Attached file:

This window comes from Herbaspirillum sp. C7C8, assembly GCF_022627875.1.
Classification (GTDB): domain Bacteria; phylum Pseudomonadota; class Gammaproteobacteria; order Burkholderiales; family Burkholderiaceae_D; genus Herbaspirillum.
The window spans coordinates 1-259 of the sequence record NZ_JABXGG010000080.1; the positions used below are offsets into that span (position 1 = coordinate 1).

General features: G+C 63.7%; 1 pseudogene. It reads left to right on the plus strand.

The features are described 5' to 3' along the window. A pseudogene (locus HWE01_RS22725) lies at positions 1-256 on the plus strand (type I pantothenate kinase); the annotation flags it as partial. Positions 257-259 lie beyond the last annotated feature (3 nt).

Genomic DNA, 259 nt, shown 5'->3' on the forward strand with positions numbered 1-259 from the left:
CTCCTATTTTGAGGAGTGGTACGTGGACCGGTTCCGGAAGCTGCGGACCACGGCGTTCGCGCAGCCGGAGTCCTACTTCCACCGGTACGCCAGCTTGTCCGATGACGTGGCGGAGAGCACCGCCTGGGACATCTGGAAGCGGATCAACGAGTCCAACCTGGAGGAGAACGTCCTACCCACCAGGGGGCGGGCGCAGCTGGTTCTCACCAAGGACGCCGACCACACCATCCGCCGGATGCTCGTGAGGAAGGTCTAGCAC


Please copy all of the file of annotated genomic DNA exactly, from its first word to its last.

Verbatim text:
This window comes from Herbaspirillum sp. C7C8, assembly GCF_022627875.1.
Classification (GTDB): domain Bacteria; phylum Pseudomonadota; class Gammaproteobacteria; order Burkholderiales; family Burkholderiaceae_D; genus Herbaspirillum.
The window spans coordinates 1-259 of the sequence record NZ_JABXGG010000080.1; the positions used below are offsets into that span (position 1 = coordinate 1).

General features: G+C 63.7%; 1 pseudogene. It reads left to right on the plus strand.

The features are described 5' to 3' along the window. A pseudogene (locus HWE01_RS22725) lies at positions 1-256 on the plus strand (type I pantothenate kinase); the annotation flags it as partial. Positions 257-259 lie beyond the last annotated feature (3 nt).

Genomic DNA, 259 nt, shown 5'->3' on the forward strand with positions numbered 1-259 from the left:
CTCCTATTTTGAGGAGTGGTACGTGGACCGGTTCCGGAAGCTGCGGACCACGGCGTTCGCGCAGCCGGAGTCCTACTTCCACCGGTACGCCAGCTTGTCCGATGACGTGGCGGAGAGCACCGCCTGGGACATCTGGAAGCGGATCAACGAGTCCAACCTGGAGGAGAACGTCCTACCCACCAGGGGGCGGGCGCAGCTGGTTCTCACCAAGGACGCCGACCACACCATCCGCCGGATGCTCGTGAGGAAGGTCTAGCAC